Trailing 41-34, Oklahoma State moved 75 yards in 10 plays, seemingly taking the lead on a 3-yard Hubbard run at the 12:20 mark of the fourth quarter, but Ammendola’s extra point again missed wide left, forcing Oklahoma State to settle for a 41-41 tie.

Kentucky confirms addition of Troy transfer QB Sawyer Smith

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It’s now officially official.

In late April, Sawyer Smith took his first step in moving on from Troy by announcing on social media that he had placed his name into the NCAA transfer database.  Two weeks later, the quarterback used social media to reveal that his next stop at the collegiate level would be at Kentucky.

Monday, Smith’s expected new home confirmed the player’s addition to the roster.

”We’re excited to have Sawyer join our program,” UK head coach Mark Stoops said in a statement. “It’s great to add a quarterback with his experience and success. He helped lead Troy to an outstanding season last year and we’re glad to have him here.”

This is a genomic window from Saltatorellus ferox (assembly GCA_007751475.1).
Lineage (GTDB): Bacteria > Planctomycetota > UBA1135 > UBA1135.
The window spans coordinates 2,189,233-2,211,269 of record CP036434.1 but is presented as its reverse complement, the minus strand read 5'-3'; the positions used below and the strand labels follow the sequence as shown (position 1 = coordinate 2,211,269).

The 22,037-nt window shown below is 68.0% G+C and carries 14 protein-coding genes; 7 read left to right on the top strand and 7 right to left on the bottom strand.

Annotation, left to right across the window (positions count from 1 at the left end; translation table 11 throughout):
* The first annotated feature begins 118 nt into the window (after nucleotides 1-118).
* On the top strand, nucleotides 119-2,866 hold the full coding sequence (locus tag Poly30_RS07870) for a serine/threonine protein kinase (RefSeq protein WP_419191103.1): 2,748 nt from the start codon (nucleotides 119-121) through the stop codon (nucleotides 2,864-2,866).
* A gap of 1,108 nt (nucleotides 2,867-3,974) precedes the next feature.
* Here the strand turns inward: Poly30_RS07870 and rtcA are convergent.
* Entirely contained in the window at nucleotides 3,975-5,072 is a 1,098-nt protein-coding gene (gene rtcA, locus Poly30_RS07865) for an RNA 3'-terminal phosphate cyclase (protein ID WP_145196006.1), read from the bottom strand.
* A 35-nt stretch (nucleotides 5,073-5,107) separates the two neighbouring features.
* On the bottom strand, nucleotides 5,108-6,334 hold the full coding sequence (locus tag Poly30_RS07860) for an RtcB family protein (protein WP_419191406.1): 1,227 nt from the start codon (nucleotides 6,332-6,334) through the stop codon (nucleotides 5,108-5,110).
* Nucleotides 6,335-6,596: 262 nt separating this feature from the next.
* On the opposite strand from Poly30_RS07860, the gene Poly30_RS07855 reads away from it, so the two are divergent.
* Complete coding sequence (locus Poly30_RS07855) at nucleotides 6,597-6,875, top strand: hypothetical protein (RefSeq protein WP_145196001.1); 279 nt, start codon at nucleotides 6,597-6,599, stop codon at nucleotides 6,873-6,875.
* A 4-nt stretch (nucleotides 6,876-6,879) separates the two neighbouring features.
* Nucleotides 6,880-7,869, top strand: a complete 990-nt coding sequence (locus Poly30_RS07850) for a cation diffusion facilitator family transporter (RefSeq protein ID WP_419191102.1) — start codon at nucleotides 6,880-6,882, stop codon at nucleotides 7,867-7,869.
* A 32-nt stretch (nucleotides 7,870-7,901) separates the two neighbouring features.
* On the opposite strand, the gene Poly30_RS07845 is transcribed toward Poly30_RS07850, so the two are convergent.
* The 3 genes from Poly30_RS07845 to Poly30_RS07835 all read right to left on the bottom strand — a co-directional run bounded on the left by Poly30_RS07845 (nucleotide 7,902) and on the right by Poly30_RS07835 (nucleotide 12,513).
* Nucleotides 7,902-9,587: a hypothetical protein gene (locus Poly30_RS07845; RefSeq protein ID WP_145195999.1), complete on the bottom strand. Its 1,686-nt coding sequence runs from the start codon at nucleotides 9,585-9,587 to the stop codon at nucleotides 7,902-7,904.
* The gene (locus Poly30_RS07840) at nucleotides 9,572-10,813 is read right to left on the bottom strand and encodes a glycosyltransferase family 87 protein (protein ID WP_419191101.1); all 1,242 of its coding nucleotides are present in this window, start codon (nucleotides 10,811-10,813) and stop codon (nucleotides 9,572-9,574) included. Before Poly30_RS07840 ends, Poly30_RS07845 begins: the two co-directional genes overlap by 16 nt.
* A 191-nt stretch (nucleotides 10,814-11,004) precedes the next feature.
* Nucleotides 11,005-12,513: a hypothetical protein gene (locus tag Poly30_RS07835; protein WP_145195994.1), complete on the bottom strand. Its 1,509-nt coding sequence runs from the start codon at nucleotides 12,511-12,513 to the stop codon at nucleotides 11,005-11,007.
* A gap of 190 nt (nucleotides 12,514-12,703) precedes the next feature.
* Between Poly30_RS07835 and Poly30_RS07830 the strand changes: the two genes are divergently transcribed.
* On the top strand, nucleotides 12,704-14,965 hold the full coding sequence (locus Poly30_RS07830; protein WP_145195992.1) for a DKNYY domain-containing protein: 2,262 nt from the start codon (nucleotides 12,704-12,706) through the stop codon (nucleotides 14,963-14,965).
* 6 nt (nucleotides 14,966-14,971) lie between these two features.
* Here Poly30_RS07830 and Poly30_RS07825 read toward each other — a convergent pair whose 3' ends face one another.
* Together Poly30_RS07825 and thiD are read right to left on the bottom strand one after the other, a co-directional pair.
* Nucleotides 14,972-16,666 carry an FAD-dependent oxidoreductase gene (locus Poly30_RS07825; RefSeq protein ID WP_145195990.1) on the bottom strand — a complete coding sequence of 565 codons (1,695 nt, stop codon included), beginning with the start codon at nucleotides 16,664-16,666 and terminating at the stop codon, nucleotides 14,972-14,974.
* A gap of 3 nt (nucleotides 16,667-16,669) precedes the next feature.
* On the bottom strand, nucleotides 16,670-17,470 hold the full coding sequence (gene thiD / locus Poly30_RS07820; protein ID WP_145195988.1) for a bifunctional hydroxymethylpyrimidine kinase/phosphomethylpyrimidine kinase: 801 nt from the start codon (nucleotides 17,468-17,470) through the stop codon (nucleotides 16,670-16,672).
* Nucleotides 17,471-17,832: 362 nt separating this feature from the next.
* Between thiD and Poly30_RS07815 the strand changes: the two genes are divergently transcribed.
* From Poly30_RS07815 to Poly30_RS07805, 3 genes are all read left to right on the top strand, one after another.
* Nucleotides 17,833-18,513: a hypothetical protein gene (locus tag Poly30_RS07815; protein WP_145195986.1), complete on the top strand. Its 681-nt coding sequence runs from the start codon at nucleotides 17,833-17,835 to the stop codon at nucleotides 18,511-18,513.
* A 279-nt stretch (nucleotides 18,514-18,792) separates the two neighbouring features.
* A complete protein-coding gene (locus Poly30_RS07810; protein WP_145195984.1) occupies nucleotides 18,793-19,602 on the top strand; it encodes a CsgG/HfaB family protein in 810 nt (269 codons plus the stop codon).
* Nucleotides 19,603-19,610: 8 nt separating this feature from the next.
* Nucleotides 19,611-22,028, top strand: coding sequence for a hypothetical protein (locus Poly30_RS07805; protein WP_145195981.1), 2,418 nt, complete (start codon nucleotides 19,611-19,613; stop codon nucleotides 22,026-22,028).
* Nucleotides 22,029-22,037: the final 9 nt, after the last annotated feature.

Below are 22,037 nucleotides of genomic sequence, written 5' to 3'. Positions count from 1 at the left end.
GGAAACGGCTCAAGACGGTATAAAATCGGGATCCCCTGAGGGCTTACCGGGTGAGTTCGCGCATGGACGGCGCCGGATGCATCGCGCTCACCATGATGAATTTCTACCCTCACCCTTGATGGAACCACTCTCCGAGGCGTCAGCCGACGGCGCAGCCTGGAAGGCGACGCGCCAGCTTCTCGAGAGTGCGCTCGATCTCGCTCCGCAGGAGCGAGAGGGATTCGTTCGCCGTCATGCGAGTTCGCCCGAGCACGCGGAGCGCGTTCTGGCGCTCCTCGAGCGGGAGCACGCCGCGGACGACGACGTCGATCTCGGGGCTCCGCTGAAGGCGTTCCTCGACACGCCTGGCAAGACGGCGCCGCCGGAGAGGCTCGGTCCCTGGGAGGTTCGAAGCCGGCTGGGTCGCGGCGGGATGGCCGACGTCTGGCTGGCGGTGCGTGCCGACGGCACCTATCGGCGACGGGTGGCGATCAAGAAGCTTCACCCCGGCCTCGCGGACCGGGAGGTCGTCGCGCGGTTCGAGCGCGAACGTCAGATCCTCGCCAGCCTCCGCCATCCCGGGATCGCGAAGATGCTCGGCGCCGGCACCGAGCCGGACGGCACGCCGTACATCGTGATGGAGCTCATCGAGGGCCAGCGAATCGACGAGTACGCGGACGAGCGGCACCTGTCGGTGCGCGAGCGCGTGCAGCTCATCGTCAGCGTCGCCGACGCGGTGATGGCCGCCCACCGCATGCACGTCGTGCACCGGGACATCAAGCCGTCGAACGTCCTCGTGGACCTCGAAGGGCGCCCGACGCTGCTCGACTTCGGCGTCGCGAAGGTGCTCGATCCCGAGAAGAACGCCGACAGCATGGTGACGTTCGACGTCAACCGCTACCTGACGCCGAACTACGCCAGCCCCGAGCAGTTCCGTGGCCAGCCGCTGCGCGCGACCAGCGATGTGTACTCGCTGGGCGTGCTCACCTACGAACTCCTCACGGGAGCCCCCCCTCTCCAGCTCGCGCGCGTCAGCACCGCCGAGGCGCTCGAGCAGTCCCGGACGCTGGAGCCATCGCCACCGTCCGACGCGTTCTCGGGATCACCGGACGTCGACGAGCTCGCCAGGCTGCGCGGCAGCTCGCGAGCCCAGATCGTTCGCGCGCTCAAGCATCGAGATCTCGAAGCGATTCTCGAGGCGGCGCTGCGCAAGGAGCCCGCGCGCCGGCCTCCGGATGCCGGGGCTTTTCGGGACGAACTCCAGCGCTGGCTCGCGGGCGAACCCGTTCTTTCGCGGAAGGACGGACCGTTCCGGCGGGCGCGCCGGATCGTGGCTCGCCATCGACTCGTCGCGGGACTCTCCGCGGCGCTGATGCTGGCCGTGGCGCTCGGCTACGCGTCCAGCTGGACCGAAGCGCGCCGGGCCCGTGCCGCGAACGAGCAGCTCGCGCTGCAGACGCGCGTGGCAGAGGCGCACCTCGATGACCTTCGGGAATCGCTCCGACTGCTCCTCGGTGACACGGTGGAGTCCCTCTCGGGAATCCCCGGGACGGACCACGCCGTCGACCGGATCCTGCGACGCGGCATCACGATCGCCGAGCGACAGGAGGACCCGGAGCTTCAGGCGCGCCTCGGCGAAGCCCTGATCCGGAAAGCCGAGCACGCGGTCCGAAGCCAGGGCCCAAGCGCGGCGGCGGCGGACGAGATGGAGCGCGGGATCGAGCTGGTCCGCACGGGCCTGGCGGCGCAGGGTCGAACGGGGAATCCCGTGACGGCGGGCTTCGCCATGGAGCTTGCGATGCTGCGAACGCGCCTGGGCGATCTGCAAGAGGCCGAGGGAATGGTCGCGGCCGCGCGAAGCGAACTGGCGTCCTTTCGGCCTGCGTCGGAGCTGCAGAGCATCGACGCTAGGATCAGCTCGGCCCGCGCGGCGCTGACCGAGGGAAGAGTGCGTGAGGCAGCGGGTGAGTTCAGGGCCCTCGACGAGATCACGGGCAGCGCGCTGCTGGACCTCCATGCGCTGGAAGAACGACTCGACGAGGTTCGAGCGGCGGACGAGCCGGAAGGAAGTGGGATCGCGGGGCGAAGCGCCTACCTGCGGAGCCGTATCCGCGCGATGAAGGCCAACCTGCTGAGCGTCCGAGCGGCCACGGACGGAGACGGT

As Smith comes to the Wildcats as a graduate transfer, he’ll be eligible to compete for a starting job immediately.  Additionally, he’ll have another season of eligibility he could use in 2020.

Smith played in 13 games this past season, including starts in the last seven.  In those appearances, the Florida native completed 62.9 percent of his passes for 1,669 yards and 14 touchdowns to go along with six interceptions. He also rushed for 191 yards and another touchdown.

Terry Wilson started all 13 games for the Wildcats in a 2018 season that saw UK reach double digits in wins for the first time since Jimmy Carter was sitting in the Oval Office. Wilson, though, was 10th in the SEC and 63rd nationally with a 133.9 pass efficiency rating.

For what it’s worth, Smith’s 139 rating was fifth in the Sun Belt Conference and 47th in the country.

Lincoln Riley says Jalen Hurts must win the starting QB job at Oklahoma